Probation Violation Attorneys in Raleigh, North Carolina
Probation violations can have serious consequences. In most situations, a probation violation leads to incarceration. While there may be specific circumstances for the violation, people on probation must strive to avoid a violation at all costs.
At Life Law, our team is reliable and has the practice and knowledge to fight for your rights. You do not have to face these challenges alone. We proudly serve clients in Raleigh, Nags Head, Charlotte, Asheville, and Wilmington, North Carolina.
Common Probation Violations
There are various ways in which probation can be violated in North Carolina:
Failure to report. People on probation must report to a probation officer regularly. The court determines the frequency of these reports. Generally speaking, people on probation must report weekly. Many times, a phone call is enough to report. Other times, an in-person meeting is required to ensure the person has not violated probation terms. Failure to report without justified cause can lead the officer to request the probationer’s arrest.
Failure to pay fines. In addition to probation, the court may order fines. Not paying a court-ordered fine is considered a probation violation. As a result, this situation can lead to arrest.
Failure to appear in court. Probationers may have scheduled court dates. Failure to appear in court without justified cause can lead to an immediate arrest warrant. Probationers must notify the court of any absence to scheduled court dates specifying the cause(s) for their absence.
Traveling beyond limits. Probationers may be restricted from traveling outside their county of residence. Traveling beyond these limits without notifying their probation officer or seeking court approval may result in serious legal consequences such as arrest or fines.
Arrest for an unrelated crime. Individuals on probation must be extremely careful not to be arrested for an unrelated crime. If this occurs, the individual will face charges for the crime plus probation violation charges.
Drug or weapons possession charges. Drug and weapons possession charges are an especially complicated situation. Most states prohibit convicted individuals from possessing a firearm. Similarly, some states have very strict drug possession laws. While these charges may not be serious on their own, they may constitute a probation violation leading to serious legal consequences.
It is highly recommended that probationers have a trusted criminal defense attorney they can call to report an absence to report or when failing to report to a probation officer. An attorney can clear up specific details about the situation, avoiding further legal consequences.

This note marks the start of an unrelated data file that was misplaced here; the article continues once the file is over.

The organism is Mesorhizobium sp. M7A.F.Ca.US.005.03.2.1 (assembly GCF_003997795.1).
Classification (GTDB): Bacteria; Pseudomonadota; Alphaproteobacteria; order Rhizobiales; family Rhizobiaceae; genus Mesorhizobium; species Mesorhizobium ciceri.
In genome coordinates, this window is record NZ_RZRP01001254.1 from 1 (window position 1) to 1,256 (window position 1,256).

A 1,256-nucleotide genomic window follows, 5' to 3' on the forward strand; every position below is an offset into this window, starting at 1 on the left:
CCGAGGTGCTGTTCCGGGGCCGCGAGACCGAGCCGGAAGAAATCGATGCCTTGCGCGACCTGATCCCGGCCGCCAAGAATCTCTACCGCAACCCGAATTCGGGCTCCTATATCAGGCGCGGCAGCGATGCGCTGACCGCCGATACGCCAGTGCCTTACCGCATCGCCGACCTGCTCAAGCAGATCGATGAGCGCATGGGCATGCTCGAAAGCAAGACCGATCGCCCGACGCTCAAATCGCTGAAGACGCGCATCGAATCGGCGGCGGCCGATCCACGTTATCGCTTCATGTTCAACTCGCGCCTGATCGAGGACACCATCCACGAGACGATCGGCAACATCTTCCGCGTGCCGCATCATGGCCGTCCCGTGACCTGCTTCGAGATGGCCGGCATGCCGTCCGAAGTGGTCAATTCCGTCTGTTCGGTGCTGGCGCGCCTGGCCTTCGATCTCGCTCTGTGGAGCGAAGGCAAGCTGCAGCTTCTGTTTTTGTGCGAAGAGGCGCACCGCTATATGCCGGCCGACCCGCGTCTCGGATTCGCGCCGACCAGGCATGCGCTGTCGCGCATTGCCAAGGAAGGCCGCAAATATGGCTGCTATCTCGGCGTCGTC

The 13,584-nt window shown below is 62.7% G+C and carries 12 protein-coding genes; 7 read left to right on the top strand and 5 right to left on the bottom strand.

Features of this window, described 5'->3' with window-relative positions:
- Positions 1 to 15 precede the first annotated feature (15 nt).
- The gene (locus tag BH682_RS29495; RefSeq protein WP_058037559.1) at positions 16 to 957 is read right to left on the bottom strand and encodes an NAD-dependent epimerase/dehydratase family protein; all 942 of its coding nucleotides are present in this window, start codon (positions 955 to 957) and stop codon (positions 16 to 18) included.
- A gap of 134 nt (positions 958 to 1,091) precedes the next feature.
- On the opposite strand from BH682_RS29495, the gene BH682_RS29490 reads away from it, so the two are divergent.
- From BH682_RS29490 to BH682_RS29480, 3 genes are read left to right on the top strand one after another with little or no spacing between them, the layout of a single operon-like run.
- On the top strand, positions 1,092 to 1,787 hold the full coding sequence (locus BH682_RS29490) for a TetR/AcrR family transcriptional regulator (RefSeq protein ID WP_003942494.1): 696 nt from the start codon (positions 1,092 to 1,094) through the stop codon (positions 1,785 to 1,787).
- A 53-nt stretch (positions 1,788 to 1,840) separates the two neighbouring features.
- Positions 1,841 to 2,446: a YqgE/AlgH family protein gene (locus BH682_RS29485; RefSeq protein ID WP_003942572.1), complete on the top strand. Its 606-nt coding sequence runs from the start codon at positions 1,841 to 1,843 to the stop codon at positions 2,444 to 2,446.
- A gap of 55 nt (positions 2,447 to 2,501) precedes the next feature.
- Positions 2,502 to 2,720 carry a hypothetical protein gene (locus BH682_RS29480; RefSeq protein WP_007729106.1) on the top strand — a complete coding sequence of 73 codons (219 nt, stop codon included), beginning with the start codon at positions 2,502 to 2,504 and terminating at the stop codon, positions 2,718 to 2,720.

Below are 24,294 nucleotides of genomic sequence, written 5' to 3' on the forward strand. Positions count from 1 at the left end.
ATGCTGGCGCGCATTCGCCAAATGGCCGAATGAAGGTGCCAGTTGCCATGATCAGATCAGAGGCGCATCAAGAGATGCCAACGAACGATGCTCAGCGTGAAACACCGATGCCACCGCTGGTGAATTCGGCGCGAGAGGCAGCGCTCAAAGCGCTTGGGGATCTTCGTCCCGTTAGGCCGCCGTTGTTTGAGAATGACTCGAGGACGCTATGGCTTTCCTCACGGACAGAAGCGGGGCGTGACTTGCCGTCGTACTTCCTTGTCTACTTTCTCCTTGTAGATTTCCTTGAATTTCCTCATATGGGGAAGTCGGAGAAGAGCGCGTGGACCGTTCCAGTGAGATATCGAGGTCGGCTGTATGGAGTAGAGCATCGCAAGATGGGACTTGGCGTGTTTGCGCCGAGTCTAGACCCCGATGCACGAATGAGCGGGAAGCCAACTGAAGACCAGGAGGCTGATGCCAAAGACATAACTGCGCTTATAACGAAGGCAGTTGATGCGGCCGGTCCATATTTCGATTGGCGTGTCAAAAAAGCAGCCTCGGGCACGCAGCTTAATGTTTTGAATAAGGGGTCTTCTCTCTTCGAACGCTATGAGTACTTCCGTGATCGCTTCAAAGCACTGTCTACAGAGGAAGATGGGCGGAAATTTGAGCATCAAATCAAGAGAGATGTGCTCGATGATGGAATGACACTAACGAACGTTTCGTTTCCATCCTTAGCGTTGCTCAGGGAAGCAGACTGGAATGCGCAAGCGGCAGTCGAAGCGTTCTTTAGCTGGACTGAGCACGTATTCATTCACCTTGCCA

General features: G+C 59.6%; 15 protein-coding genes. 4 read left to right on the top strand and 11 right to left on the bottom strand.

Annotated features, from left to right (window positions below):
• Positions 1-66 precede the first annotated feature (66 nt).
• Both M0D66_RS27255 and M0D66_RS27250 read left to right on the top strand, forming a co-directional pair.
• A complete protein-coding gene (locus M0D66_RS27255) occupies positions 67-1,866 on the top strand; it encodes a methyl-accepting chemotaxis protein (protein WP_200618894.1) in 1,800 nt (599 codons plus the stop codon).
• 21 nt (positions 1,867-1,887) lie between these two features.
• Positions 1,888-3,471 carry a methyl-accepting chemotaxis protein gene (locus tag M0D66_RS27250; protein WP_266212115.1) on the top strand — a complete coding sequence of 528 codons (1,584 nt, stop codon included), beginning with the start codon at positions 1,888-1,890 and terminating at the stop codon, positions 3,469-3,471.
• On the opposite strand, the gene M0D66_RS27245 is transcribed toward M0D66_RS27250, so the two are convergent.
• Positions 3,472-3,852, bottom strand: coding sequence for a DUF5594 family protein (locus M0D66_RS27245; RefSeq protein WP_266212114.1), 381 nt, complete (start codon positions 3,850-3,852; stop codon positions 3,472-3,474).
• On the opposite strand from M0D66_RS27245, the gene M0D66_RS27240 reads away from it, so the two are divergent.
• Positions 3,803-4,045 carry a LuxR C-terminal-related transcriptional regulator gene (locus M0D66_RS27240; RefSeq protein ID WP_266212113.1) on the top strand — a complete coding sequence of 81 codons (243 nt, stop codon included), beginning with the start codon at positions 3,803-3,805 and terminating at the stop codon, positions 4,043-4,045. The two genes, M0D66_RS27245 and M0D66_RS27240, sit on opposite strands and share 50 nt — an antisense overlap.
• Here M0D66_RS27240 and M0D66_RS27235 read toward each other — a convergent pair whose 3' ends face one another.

Types of Probation Violations
In North Carolina, there are two main types of probation violations:
Technical violation. A technical violation occurs when a probationer fails to meet their probation terms for any reason unrelated to a crime. For instance, traveling outside the county or state may be considered a technical violation. There may be reasonable justifications for technical violations such as the death of loved ones, illness, injury, accidents, or extreme situations such as natural disasters.
Substantive violations. A substantive violation occurs when a probationer commits another crime unrelated to the original probation charges. In this situation, committing another crime is a probation violation regardless of the crime itself.
Generally speaking, technical violations are not considered as serious as substantive ones. Therefore, the penalties imposed for technical violations may not necessarily involve jail time. However, substantive violations almost always involve serving time.
Consequences of Probation Violations
The consequences of probation violations involve:
Request to appear in court. When a probation officer reports a violation, the court may order the probationer to appear in court to explain the situation. Generally, probation officers request arrest for the violation.
Determination of violation. The court will hear the probationer’s explanation. The prosecution must demonstrate that the probation violation was willful. The court considers prior violations (if any) and mitigating circumstances that justify the violation.
Sentencing. In case of a violation, the court may order an extension of probation time, serve a short jail term, or serve out the remainder of the original sentence in prison.
Probationers asked to appear in court must immediately consult a seasoned criminal defense attorney to determine their options.
Probation Violation Attorneys Serving Raleigh, North Carolina
At Life Law, we are committed to helping our clients get the right legal defense. We work hard to protect our client’s rights. We understand that probation violations aren’t always intentional. We go to bat for our clients when they need it the most. Contact us today to speak with a practiced criminal defense attorney. Don’t face challenges alone. Get the help you need today.